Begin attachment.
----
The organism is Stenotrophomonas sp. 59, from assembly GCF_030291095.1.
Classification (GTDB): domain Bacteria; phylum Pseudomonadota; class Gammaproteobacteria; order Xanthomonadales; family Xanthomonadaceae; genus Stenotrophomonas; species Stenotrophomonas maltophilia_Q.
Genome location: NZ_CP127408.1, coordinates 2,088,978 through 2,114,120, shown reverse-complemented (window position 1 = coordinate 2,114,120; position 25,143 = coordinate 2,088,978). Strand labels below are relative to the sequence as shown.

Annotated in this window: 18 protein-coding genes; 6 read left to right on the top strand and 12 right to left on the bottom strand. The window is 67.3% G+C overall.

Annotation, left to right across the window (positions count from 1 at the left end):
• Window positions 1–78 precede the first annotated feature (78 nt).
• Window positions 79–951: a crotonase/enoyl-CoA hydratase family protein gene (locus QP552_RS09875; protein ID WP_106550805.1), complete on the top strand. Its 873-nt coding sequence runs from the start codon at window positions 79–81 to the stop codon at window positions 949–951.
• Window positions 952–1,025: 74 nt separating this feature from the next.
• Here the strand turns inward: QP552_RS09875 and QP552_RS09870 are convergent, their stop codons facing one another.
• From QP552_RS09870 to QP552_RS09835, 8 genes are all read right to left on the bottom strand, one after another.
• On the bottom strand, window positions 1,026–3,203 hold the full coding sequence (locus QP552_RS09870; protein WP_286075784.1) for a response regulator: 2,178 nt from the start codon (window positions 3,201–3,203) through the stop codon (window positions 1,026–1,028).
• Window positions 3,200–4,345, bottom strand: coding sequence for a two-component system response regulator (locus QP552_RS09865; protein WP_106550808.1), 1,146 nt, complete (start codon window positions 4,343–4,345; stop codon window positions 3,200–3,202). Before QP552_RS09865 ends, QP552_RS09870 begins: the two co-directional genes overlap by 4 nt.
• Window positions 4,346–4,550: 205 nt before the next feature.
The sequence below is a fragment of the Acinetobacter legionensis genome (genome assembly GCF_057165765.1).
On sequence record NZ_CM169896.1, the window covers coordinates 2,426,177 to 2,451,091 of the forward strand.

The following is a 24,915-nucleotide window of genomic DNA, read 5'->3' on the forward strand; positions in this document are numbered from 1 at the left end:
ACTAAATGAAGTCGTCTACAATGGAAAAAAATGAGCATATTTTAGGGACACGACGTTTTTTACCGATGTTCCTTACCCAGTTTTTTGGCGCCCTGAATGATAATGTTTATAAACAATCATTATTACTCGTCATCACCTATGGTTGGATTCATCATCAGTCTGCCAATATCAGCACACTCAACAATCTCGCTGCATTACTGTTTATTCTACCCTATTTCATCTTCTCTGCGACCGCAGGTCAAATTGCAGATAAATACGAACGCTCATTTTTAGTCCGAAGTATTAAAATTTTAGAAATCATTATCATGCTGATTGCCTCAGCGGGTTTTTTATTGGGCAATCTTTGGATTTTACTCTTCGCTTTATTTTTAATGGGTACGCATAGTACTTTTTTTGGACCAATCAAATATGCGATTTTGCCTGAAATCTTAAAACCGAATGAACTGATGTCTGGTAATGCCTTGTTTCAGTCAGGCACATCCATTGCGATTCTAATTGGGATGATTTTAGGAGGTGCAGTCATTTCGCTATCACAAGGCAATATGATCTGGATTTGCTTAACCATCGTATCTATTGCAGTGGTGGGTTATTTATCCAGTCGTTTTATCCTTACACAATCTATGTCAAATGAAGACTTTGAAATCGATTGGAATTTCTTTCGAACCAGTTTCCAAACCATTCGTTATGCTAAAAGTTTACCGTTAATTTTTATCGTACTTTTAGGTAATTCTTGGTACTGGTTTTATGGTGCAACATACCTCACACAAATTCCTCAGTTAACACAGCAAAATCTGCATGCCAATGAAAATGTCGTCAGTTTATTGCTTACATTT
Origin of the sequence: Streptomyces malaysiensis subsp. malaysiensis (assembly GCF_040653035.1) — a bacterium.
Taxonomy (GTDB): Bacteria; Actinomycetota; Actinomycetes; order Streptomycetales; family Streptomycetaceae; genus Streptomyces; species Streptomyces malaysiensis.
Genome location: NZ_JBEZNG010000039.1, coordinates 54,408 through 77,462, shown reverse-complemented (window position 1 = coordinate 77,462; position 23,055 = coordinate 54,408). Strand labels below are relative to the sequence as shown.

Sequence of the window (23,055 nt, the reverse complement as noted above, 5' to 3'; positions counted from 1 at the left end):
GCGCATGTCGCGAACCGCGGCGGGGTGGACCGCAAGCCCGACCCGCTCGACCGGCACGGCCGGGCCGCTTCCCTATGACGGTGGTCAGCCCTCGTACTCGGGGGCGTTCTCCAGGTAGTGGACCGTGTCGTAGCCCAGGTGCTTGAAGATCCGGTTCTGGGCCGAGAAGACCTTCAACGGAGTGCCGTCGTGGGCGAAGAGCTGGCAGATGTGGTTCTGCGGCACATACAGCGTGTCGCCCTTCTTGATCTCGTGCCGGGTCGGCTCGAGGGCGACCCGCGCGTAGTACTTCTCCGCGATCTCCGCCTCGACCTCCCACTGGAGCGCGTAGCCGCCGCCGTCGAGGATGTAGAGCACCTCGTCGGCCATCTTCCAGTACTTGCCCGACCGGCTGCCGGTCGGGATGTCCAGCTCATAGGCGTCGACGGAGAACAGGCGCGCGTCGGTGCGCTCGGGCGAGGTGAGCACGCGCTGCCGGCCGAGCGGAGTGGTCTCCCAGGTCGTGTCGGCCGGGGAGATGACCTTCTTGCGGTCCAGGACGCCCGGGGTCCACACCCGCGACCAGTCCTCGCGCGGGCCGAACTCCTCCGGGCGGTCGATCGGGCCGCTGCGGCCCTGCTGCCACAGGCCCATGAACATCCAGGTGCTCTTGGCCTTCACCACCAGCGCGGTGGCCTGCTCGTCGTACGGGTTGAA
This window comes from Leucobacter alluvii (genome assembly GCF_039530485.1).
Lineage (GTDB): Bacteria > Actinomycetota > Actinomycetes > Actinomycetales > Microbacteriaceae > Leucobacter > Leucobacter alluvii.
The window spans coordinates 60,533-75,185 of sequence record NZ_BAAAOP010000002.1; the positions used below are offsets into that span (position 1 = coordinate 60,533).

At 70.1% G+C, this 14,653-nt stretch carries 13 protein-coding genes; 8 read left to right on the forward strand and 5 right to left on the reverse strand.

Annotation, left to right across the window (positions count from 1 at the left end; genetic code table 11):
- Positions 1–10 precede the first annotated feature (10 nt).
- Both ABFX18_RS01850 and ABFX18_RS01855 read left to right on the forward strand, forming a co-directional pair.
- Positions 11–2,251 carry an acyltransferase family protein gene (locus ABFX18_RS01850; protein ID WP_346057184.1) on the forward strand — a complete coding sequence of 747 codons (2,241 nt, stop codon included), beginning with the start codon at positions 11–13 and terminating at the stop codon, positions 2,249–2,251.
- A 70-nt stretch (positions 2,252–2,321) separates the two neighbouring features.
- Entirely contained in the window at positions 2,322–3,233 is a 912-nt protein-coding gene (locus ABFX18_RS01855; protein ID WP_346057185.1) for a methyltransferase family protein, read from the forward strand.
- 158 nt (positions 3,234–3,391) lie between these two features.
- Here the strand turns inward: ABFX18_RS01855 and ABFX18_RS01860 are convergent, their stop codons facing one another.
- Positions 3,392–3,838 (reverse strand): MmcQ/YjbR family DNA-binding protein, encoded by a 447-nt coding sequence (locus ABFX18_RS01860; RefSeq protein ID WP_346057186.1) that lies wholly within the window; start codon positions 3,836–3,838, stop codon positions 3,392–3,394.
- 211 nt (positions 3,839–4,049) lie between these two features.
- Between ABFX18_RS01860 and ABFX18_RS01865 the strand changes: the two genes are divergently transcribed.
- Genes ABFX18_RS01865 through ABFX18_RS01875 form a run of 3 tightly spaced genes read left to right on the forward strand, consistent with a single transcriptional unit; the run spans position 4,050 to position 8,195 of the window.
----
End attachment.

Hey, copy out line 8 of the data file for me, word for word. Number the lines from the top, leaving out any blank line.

• Window positions 952–1,025: 74 nt separating this feature from the next.